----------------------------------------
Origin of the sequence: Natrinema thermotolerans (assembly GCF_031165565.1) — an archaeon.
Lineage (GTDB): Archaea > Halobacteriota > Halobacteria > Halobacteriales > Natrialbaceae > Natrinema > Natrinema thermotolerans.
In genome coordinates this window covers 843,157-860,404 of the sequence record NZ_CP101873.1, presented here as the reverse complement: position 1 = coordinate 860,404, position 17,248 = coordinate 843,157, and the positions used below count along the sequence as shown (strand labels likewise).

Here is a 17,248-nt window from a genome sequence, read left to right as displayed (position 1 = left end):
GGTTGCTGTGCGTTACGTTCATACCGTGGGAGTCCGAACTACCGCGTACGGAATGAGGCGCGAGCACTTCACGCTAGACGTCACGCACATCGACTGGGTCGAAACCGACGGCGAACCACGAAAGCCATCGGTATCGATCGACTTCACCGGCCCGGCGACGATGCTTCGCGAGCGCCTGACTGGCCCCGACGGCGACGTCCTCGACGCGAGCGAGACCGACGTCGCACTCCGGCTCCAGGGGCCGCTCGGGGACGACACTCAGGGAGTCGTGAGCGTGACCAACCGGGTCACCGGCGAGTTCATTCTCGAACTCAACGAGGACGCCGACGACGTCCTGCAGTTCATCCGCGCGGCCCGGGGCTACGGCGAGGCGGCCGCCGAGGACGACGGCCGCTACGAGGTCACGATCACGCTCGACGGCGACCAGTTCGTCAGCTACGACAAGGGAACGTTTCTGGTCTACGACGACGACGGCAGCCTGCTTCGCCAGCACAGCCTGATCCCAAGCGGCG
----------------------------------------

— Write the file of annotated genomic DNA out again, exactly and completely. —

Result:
Origin of the sequence: Natrinema thermotolerans (assembly GCF_031165565.1) — an archaeon.
Lineage (GTDB): Archaea > Halobacteriota > Halobacteria > Halobacteriales > Natrialbaceae > Natrinema > Natrinema thermotolerans.
In genome coordinates this window covers 843,157-860,404 of the sequence record NZ_CP101873.1, presented here as the reverse complement: position 1 = coordinate 860,404, position 17,248 = coordinate 843,157, and the positions used below count along the sequence as shown (strand labels likewise).

Here is a 17,248-nt window from a genome sequence, read left to right as displayed (position 1 = left end):
GGTTGCTGTGCGTTACGTTCATACCGTGGGAGTCCGAACTACCGCGTACGGAATGAGGCGCGAGCACTTCACGCTAGACGTCACGCACATCGACTGGGTCGAAACCGACGGCGAACCACGAAAGCCATCGGTATCGATCGACTTCACCGGCCCGGCGACGATGCTTCGCGAGCGCCTGACTGGCCCCGACGGCGACGTCCTCGACGCGAGCGAGACCGACGTCGCACTCCGGCTCCAGGGGCCGCTCGGGGACGACACTCAGGGAGTCGTGAGCGTGACCAACCGGGTCACCGGCGAGTTCATTCTCGAACTCAACGAGGACGCCGACGACGTCCTGCAGTTCATCCGCGCGGCCCGGGGCTACGGCGAGGCGGCCGCCGAGGACGACGGCCGCTACGAGGTCACGATCACGCTCGACGGCGACCAGTTCGTCAGCTACGACAAGGGAACGTTTCTGGTCTACGACGACGACGGCAGCCTGCTTCGCCAGCACAGCCTGATCCCAAGCGGCG